Chartreuse and Tequila Milk Punch

April 19, 2017

There is goat’s milk is this cocktail . . . and it’s @*%$ delicious!! I first heard about milk punch back in my cocktail catering days. Not only is it a delicious flavor modifier, but it’s a great way to preserve a cocktail. That’s right, you can mix up a bottle of milk punch, and keep it handy in your fridge for months (possibly years)! The process of adding acid to milk to clarify/preserve has been around for centuries. But as you can imagine, milk punch surely has its place in today’s flourishing cocktail scene. It’s a great way to premix cocktails for bartenders to keep ready in the well. As mentioned, it’s also a unique way to affect the flavor of a cocktail.

Chartreuse and Tequila Milk Punch | HonestlyYUM (

When mixed, the acid of the cocktail curdles the milk. The resulting curds are used to filter the cocktail, stripping most color and any cloudiness from the drink, and softening the harshness of the alcohol. Please, I beg you, give the technique a try; experiment! For this particular cocktail I tried both goat’s and cow’s milk. The goat seemed to result in a more luscious cocktail. All in all, quite the magical process, don’t ya think? Just another reason to love cocktails (as if I needed another reason).

Chartreuse and Tequila Milk Punch | HonestlyYUM (

Chartreuse and Tequila Milk Punch | HonestlyYUM (

Chartreuse and Tequila Milk Punch | HonestlyYUM (

Chartreuse and Tequila Milk Punch | HonestlyYUM (

Chartreuse and Tequila Milk Punch | HonestlyYUM (

Chartreuse and Tequila Milk Punch

Servings: 2 cocktails



  1. Add the goat's milk to a 4-cup measuring cup and set aside.
  2. In a separate measuring cup add the tequila, Chartreuse, pineapple gomme, lime juice, and grapefruit juice. Stir to combine.
  3. Slowly pour the cocktail mixture into the goat's milk. Let sit out at room temperature for one hour.
  4. Using a fine-mesh strainer lined with a coffee filter, a nut milk bag, or another similar very-fine straining device (I actually used a Chemex pour-over coffee drip, lined with a Chemex paper filter and it work great), gently pour out the cocktail and milk mixture to strain. It is critical that this process is done with care, as it is actually the milk curds that create a nest and filter the cocktail. This process will take a long time to drain. Do not stir. Let the curds and gravity do the work.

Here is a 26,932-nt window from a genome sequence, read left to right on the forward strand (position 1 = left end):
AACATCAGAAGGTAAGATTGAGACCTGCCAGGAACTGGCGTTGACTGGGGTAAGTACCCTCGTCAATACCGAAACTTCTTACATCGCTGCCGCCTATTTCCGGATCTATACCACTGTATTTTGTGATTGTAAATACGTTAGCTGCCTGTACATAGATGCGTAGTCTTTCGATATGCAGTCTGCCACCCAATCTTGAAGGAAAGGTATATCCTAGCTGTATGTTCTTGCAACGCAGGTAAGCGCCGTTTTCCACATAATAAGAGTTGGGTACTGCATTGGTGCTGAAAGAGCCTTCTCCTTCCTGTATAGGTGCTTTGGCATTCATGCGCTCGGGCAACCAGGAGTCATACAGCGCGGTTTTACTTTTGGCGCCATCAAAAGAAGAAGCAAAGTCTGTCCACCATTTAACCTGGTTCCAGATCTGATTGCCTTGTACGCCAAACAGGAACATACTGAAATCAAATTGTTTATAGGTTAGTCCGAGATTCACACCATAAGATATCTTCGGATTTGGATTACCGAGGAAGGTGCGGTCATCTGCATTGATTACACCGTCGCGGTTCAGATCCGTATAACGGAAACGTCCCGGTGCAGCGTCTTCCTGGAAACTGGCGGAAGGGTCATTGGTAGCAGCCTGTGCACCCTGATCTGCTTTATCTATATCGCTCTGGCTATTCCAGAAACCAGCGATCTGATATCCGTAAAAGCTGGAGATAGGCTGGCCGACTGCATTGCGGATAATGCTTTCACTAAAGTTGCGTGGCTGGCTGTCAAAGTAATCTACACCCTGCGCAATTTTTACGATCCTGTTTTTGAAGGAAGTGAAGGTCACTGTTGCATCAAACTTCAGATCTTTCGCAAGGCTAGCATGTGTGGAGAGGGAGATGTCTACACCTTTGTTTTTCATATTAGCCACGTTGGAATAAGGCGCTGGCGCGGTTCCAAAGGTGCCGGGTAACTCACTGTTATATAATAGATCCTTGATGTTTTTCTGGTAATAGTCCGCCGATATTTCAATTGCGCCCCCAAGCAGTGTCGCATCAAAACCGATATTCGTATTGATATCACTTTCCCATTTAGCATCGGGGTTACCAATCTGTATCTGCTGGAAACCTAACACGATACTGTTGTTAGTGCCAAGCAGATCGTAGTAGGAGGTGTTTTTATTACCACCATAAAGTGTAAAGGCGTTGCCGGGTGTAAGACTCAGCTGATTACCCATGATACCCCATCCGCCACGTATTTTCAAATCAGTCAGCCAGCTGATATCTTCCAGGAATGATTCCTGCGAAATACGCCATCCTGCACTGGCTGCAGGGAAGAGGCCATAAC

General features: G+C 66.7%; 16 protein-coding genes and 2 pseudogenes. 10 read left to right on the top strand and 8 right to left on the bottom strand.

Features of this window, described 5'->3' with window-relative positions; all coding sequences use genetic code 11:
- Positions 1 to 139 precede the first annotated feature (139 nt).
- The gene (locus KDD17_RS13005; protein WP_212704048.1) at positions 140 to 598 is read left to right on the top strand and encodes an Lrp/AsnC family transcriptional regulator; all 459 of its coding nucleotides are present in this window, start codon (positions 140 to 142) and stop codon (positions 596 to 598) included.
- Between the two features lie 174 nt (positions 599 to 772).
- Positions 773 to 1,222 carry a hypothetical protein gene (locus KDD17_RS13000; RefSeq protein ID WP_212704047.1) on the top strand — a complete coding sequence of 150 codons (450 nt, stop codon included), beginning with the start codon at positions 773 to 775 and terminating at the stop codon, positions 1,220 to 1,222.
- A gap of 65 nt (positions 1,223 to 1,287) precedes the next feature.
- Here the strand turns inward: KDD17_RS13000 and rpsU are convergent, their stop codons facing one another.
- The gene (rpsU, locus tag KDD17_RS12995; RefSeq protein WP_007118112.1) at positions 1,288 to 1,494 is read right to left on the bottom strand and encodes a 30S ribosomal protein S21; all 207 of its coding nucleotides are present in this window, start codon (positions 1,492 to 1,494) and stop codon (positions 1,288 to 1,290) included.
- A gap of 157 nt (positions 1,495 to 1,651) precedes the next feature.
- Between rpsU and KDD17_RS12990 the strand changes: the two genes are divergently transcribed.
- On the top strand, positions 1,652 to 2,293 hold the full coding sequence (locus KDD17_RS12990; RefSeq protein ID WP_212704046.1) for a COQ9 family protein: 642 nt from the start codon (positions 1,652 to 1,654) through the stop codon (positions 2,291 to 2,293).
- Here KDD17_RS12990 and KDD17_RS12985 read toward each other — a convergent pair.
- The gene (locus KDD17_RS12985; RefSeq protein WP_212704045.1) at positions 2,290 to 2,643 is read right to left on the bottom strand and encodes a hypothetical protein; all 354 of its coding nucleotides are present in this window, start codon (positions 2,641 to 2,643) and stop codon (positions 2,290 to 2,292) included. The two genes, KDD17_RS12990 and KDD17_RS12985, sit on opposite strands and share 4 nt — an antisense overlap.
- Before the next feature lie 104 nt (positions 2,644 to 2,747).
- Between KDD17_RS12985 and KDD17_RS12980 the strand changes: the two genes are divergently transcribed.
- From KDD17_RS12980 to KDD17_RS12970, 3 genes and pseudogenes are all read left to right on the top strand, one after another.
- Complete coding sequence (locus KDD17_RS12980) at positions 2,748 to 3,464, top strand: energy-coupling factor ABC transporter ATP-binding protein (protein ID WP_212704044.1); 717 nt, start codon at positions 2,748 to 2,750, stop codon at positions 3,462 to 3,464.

5. Once completely drained, discard the curds, and transfer the cocktail to an empty bottle or container and store in the fridge. Serve in an old fashioned glass over one large ice cube. Garnish a couple pineapple leaves.

(images by HonestlyYUM)


These cocktails look and sound INCREDIBLE (and whoa that milk technique!!!) but what I’m completely obsessing over is that ice!

Yeah, I totally need to make this. What a beauty! There’s a place in Boston that does a different milk punch every week. So delicious!

Seeing that these are some of my favorite cocktail ingredients, I’m totally digging it.

Who is doing that in Boston??? Hope you are still around to reply and that the bar still continues that weekly milk punch..

My eyes are bugging out of my head about the milk thing. YEARS??? Dude. I love being human.

I’ve been seeing milk punch recipes around for ages, but I’ve never tried one. I’m so intrigued!!! This looks amazing.

I am SO INTRIGUED by milk punch! I had no idea that milk could be clarified in this way. I can’t wait to make a batch of my own. This cocktail is a total knockout!

Holy moly!!!! Goat milk? Tequila?? Pineapple gomme??? Yes, yes, YES! Amazing photos, amazing cocktail and, well, just amazing.

The craftsmanship / artistry and execution of this cocktail is so inspiring!!! Absolutely beautiful! And as always Honestly Yum has the best pics on the web (Todd you’re incredible). Wow! This drink looks divine.

I’m so glad this recipe is set up to make two cocktails… it sounds too good to just have one!

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